Roe’s fall has only made this work more vital, and in 2023, we’ve already added three new Reproductive Freedom Congregations to our Just Texas community.

How Texas Rising and Texas Freedom Network Used Grassroots Advocacy to Decriminalize Abortion in Local Communities

Texans watched Roe disappear in slow motion — especially since the passage of Senate Bill 8 during the 2021 legislative session, which decimated abortion access by criminalizing the procedure after six weeks. The legislature also passed a trigger ban outlawing abortion in the event of Roe’s fall. We knew that moment would soon come.

In the months after the Dobbs decision, TFN, alongside our youth organizing project, Texas Rising, mobilized communities and urged for the passage of a slate of pro-choice city resolutions across the state called the GRACE Act — which passed in cities across Texas, including Austin, San Antonio, Denton, and Dallas during their first city council votes.

Initially, El Paso’s city council failed to pass protections for abortion seekers. Then came the 2022 election. Texas Rising turned out the vote for pro-choice candidates, and those candidates won. In January 2023, the new El Paso city council passed the GRACE Act. Thanks to a hard-fought battle from the city’s advocates, with our Texas Rising staff and student leaders leading the charge, we showed once again that voting really does matter!

This is the power of elections — the power of us.

Simultaneously, we conducted vital research with our partners that confirmed the majority of Texans do not support abortion bans — with 60% of Texas voters proclaiming they support access to abortion.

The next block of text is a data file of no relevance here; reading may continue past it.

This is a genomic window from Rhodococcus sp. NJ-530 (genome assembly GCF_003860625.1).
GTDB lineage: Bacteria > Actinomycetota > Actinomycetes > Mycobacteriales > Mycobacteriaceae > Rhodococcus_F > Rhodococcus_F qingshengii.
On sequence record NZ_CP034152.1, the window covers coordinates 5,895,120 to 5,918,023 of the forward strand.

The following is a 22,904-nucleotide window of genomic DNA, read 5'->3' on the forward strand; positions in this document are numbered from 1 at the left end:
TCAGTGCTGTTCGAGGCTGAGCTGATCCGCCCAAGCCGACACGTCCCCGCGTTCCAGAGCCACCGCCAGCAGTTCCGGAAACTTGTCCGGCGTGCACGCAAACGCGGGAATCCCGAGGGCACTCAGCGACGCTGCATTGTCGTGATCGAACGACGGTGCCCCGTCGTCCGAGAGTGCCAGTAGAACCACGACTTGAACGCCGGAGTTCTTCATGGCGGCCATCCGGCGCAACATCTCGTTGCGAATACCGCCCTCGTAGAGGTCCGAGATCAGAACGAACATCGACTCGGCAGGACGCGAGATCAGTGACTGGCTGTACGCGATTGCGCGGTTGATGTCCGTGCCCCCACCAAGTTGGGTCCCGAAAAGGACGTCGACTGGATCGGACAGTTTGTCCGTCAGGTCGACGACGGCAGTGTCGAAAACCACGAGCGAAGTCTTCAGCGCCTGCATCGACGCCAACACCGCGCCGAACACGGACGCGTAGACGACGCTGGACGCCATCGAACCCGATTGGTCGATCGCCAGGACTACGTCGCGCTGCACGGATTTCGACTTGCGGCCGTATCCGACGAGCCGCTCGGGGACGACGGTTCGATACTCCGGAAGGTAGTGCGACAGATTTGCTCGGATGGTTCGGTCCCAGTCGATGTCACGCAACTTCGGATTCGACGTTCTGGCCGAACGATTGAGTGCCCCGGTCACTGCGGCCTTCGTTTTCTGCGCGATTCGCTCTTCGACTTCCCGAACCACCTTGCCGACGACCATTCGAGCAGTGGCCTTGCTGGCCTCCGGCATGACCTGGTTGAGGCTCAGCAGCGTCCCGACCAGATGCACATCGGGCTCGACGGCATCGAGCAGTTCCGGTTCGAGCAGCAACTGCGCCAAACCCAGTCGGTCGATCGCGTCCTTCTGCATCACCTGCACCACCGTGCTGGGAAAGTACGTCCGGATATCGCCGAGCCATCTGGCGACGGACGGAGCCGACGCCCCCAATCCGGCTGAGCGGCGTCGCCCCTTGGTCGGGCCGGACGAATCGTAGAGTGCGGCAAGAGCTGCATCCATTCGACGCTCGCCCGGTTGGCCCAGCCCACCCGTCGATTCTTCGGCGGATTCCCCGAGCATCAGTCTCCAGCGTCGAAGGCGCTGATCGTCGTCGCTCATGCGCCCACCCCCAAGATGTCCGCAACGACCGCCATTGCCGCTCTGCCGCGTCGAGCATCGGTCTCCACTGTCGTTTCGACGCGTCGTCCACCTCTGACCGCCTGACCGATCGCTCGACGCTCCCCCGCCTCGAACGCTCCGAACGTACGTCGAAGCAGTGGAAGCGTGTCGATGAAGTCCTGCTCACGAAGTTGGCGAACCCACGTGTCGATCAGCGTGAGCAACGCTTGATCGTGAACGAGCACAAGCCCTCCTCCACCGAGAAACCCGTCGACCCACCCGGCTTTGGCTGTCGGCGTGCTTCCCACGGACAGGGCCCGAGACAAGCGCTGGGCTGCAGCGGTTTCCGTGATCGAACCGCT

We Know the Fight Is Far From Over

While the passage of the GRACE Act across cities in Texas and the confirmation that Texas voters do not support abortion bans have given us hope, our state’s leaders continued to ignore the will of the people this legislative session.

Their crusade to dominate our private health decisions raged on with the passage of HB 2127 — a sweeping “death star” bill that seeks to strip governing authority from our cities by forcing them to comply with a number of cruel Texas state laws, including wasting our taxpayer dollars and resources on prosecuting abortion-related crimes.

On the Dobbs decision anniversary, let us be abundantly clear: We will not be idle or silent while the state holds our bodies hostage.

We cannot be free without reproductive freedom. 

Fighting for access to abortions intersects with racial justice, immigrants’ rights, trans rights, and so much more. Texans knew what it was like to have almost no access to abortion care before Roe fell, and we know what is at stake.

We are fighting for our families, communities, and futures. Anti-abortion lawmakers cannot take away our collective power. Together, we will create a reality full of more compassion, dignity, and freedom than we have ever known.

You can learn more about joining our fight, access resources, and find events in your community protesting the Dobbs decision on its first anniversary at